General Electric
he General Electric logo is pictured on the General Electric offshore wind turbine plant in Montoir-de-Bretagne, near Saint-Nazaire, western FranceReuters

Just when reports of ESPN layoffs were gradually dying down, General Electric has thrown a curve ball. The troubled firm, which has seen a decline in revenue for its coal and natural gas products, is set to cut about 12,000 jobs globally and all are expected to be in GE's electrical power division.

The 12,000 jobs make up about 4 percent of its total global workforce and GE spokesperson Katie Jackson told USA Today that the layoffs would affect "professional and production employees." While it has been said that the move was global, employees in the US are reportedly unlikely to bear the brunt.

These dismissals are a part of GE's efforts to turn the company around since Jeffery Immelt stepped down in August and the firm was taken over by CEO John Flannery. The new CEO aims to make the first more efficient, in turn earning more revenues considering GE's stocks have been down 44 percent at the Dow in 2017.

GE has set a target to save about $1 billion in 2018, and the latest layoffs will contribute quite a hefty sum to this amount. Speaking of the jobs cuts, GE Power CEO Russell Stokes said in a statement: "This decision was painful but necessary for GE Power to respond to the disruption in the power market, which is driving significantly lower volumes in products and services.

"Power will remain a work in progress in 2018. We expect market challenges to continue, but this plan will position us for 2019 and beyond."

Flannery had, in November 2017, said that the firm has been reviewing all the businesses and has concluded that the power division has been facing the most number of issues. He admitted that GE "did a poor job running that business" and it is "something we have to resolve."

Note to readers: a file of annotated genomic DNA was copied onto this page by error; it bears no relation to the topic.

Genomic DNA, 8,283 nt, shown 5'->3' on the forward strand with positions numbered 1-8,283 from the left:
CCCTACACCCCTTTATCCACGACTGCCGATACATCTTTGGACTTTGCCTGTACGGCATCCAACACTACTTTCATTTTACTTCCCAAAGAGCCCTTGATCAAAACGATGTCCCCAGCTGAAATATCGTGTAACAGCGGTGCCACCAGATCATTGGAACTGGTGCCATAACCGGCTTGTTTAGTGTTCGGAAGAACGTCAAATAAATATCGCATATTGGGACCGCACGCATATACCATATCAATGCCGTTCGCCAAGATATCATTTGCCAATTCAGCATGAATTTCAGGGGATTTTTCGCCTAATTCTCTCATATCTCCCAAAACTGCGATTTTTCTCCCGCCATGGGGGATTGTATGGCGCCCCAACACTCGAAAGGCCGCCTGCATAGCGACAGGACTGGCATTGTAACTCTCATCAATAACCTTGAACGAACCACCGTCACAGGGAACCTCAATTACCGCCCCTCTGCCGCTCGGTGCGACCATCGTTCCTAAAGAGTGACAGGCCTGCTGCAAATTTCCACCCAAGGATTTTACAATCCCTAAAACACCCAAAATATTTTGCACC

German firm Siemens set to cut 6,900 jobs globallyReuters

Power and natural gas firms have been witnessing a slowdown and in November Siemens too had announced that it would cut 6,900 jobs worldwide. The German manufacturing conglomerate had noted that the move would mostly affect employees in its power and gas division, which has been seeing a slowdown due to the competition posed by the renewable power market.

"The power generation industry is experiencing disruption of unprecedented scope and speed," Reuters quoted Siemens' management board member Lisa Davis as saying. "With their innovative strength and rapidly expanding generation capacity, renewables are putting other forms of power generation under increasing pressure."

The German manufacturing conglomerate at the time also said that about half of these job cuts will in the Germany and also did not rule out forced layoffs. A few job cuts are also said to be in the US.